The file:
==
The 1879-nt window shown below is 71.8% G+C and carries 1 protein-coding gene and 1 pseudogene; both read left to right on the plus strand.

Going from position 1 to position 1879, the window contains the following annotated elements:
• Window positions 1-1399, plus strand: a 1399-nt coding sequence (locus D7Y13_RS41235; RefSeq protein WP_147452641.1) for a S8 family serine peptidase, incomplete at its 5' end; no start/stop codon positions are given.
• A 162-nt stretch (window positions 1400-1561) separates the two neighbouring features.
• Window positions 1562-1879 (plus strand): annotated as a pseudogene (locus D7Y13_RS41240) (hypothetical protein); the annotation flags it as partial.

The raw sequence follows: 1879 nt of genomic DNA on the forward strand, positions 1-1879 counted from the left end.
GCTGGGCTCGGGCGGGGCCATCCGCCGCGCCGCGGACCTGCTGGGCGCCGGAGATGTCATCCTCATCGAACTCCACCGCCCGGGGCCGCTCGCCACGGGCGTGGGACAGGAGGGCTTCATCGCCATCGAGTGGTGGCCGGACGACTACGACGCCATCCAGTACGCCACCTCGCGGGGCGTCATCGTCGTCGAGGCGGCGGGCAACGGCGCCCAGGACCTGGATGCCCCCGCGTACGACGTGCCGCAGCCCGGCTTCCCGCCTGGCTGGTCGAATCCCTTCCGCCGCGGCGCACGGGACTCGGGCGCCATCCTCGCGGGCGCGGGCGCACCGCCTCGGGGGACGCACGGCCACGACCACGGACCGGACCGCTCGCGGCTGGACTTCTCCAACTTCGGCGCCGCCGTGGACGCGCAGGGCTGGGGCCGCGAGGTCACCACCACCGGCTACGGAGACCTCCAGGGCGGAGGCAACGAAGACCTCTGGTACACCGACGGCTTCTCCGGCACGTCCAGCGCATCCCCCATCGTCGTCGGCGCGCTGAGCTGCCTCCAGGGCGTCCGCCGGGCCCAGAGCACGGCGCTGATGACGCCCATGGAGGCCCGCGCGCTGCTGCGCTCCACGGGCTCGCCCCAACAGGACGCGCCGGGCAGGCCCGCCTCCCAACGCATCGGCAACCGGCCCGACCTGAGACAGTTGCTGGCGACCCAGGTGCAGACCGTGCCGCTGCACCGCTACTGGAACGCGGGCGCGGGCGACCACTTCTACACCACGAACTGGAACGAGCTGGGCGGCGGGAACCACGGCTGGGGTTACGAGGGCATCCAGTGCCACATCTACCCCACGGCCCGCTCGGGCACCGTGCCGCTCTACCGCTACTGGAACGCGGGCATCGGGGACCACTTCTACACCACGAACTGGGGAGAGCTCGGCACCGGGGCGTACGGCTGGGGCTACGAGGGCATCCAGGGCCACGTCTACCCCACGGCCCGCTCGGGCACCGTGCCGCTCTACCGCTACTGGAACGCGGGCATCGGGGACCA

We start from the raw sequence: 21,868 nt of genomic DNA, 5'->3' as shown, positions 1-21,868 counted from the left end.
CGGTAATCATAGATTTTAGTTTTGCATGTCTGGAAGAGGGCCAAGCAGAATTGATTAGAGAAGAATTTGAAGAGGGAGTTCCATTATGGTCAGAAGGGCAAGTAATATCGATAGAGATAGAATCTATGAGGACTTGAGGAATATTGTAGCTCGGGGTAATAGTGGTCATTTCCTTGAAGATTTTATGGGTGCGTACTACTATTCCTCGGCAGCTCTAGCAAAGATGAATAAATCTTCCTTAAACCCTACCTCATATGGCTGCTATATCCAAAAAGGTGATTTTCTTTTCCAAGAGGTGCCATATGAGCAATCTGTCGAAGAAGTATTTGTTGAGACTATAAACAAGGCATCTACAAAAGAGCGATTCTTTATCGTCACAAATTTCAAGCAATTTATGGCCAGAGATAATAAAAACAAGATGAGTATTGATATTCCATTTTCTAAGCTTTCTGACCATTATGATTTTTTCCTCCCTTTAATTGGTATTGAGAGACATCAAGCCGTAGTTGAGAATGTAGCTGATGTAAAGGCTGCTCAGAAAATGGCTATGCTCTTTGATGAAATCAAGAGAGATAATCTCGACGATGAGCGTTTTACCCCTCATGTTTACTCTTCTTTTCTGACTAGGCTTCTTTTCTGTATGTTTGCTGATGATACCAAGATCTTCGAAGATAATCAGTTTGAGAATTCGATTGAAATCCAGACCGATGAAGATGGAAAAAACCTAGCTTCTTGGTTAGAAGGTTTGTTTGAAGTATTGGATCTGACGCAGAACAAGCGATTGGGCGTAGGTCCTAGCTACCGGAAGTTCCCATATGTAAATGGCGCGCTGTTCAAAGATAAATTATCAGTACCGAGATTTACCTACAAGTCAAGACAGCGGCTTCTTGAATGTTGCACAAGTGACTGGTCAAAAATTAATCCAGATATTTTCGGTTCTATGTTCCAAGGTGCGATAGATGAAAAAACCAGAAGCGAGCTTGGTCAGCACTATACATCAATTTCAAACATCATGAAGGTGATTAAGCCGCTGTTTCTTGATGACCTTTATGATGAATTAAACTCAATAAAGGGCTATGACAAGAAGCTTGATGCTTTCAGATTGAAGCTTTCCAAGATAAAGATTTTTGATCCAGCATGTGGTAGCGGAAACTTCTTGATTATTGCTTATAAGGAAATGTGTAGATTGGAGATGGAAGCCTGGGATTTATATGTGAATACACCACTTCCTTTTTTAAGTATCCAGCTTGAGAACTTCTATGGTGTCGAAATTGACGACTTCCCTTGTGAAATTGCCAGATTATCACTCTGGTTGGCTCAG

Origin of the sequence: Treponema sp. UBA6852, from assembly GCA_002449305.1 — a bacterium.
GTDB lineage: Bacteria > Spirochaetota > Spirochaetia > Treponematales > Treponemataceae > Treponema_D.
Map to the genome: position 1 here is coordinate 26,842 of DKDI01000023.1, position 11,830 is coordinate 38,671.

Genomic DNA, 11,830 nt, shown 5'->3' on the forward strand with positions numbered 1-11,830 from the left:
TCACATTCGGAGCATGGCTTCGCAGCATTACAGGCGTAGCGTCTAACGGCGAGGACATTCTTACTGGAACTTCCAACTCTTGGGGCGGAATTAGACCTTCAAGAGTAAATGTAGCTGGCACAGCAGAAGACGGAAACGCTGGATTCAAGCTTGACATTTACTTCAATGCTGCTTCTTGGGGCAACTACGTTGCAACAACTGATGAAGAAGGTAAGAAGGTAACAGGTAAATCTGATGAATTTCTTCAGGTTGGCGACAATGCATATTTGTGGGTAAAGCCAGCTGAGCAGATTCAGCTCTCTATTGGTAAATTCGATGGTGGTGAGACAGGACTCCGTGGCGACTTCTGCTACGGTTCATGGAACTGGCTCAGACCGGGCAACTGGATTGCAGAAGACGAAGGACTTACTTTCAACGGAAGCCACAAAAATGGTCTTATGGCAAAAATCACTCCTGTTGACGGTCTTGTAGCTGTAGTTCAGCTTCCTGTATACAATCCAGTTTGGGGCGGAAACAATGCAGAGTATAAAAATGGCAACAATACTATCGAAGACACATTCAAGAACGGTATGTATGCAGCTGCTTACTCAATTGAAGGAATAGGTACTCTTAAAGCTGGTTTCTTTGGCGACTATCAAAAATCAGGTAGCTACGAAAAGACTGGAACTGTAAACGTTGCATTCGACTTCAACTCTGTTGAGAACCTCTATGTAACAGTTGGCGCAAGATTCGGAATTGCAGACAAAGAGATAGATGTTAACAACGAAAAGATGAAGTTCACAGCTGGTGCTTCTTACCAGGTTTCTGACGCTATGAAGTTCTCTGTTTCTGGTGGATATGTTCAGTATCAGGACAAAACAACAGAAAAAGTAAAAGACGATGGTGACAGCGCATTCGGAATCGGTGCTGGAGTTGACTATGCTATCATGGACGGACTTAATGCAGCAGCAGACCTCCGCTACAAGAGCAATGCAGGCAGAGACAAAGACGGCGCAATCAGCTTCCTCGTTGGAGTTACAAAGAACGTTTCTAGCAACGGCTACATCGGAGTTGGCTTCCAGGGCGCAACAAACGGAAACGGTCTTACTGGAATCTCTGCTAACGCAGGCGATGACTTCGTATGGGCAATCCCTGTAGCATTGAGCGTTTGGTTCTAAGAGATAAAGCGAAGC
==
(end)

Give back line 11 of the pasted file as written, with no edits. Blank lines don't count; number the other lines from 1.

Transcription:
GTDB lineage: Bacteria > Spirochaetota > Spirochaetia > Treponematales > Treponemataceae > Treponema_D.